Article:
Kultur og kunst i en Corona-tid. Kunsten og Nordic.la er værter ved en række online debatter med danske og internationale kulturpersonligheder.
BEMÆRK: Paneldebatten foregår på engelsk. Derfor engelsk beskrivelse herunder.
Ryan Gander will introduce his work, which features the involvement of children, hands-on learning and collaborative play.
In an ever-changing world, the ability to create and reflect collaboratively becomes even more important. This session will focus on the role of the arts and creativity with the emphasis on learning through play and learning through the arts in new collaborative spaces.
Participants: Bo Stjerne Thomsen (Vice President, LEGO Foundation), Ryan Gander (Artist) og Karen Wilkinson (Director, The Tinkering Studio, Exploratorium, the museum of science, art and human perception, San Francisco)
Host: Lasse Andersson
Co-hosted by: LEGO Foundation
Dr. Bo Stjerne Thomsen is the Vice-President and Chair of Learning through Play in the LEGO Foundation. The function of the Chair is to be the expert at the highest level to the executive leadership on how children and adults learn through play, and providing consultation at the bilateral, regional and multilateral levels to international partners, leaders and advocacy.
Ryan Gander (1976 Chester, UK). Ryan Gander has established an international reputation through artworks that materialise in many different forms, ranging from sculpture, apparel and writing to architecture, painting, typefaces, publications and performance. As well as curating exhibitions, he is a committed educator, having taught at international art institutions and universities, and has written and presented television programmes on and about contemporary art and culture for the BBC.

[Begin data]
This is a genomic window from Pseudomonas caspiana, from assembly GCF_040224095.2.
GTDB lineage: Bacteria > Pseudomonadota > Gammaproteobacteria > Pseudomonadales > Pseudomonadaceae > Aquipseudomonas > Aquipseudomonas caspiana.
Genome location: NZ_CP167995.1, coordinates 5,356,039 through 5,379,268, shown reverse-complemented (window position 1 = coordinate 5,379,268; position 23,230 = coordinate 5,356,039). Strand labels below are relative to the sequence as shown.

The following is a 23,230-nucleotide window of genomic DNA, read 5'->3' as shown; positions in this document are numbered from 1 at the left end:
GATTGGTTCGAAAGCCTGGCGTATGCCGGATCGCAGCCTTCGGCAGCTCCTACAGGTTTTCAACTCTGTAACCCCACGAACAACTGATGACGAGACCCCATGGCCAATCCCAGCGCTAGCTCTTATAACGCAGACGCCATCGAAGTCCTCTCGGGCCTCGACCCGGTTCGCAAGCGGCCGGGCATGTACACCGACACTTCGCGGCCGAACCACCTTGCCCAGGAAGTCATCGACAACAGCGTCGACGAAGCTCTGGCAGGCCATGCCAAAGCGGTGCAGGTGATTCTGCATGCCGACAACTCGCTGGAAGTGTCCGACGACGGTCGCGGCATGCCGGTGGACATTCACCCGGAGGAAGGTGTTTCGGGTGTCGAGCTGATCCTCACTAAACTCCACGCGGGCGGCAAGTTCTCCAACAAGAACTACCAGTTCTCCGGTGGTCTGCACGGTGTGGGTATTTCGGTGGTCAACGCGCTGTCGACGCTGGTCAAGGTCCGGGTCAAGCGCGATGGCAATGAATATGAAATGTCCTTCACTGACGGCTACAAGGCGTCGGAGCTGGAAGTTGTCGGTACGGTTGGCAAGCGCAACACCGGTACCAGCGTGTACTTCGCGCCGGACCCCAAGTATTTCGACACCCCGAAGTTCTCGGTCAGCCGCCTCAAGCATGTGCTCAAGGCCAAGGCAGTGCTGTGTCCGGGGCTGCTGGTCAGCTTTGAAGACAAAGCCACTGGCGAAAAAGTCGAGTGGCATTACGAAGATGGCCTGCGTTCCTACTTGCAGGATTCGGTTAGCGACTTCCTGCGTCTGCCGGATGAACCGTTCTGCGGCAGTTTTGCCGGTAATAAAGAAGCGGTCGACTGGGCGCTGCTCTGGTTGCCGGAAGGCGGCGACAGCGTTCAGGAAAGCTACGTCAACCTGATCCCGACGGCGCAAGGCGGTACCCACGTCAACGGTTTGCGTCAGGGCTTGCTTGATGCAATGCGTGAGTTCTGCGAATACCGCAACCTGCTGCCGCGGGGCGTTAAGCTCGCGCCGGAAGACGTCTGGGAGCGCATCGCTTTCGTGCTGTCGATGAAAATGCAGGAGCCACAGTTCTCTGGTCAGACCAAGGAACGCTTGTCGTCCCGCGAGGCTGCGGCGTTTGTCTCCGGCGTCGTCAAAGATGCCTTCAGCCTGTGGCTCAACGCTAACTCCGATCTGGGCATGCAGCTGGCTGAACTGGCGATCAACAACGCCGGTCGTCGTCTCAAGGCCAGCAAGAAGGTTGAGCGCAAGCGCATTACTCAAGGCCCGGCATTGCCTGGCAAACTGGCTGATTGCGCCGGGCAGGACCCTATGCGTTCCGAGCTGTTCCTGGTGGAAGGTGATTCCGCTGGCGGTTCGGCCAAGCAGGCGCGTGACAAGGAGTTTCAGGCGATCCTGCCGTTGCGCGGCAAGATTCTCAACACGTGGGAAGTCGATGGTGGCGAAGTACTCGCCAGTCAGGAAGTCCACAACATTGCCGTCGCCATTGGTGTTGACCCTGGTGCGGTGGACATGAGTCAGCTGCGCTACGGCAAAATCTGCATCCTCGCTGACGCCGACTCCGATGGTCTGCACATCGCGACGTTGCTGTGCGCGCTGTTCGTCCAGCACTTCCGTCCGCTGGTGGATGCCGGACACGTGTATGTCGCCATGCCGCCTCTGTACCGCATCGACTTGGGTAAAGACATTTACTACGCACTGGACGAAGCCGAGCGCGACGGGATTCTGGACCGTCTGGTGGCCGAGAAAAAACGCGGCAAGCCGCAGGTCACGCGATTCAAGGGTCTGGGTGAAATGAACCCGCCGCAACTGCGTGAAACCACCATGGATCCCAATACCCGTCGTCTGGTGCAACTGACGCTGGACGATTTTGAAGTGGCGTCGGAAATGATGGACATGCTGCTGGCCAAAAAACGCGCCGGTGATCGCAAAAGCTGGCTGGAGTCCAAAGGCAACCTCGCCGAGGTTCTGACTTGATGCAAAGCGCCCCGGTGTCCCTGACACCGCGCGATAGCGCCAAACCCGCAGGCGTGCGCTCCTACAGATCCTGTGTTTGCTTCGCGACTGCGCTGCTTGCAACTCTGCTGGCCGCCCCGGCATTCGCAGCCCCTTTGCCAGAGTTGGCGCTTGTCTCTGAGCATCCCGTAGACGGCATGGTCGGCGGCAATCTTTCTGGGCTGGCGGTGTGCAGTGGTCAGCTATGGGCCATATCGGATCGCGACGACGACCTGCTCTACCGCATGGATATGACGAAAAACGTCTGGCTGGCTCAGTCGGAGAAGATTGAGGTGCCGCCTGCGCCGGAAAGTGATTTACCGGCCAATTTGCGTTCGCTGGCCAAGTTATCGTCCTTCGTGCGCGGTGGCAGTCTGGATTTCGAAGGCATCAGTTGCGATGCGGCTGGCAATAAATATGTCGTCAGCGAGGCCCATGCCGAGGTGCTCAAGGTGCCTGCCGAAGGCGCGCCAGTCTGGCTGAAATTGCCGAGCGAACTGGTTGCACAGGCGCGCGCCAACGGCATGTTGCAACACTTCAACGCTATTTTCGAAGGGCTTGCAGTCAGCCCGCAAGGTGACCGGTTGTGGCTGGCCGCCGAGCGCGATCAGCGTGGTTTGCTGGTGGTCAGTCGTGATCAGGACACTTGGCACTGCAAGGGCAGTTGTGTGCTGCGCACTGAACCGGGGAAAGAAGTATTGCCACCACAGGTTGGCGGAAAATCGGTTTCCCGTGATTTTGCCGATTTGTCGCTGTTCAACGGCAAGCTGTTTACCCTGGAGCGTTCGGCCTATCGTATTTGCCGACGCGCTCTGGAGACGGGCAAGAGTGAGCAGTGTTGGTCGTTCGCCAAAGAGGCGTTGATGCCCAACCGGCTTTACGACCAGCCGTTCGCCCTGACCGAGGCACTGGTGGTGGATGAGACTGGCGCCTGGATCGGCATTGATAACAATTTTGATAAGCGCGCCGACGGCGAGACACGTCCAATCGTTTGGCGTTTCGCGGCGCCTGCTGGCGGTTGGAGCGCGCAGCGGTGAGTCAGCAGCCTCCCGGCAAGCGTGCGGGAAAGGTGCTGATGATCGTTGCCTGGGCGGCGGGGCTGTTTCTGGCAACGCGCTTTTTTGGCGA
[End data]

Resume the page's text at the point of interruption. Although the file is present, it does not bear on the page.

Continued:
Karen Wilkinson is the director of the Tinkering Studio at the Exploratorium in San Francisco. She believes deeply in studio pedagogy, and the ability we all have to think with our hands. As an undergrad working in environmental design, Karen Wilkinson came to see museums as places that recognize this approach. Now, years later, Karen is even more committed to the idea that constructionism is an incredibly powerful way of learning, and that aesthetics matter a great deal. These two ideas are often overlooked in more formal education settings, outside of kindergarten or graduate school.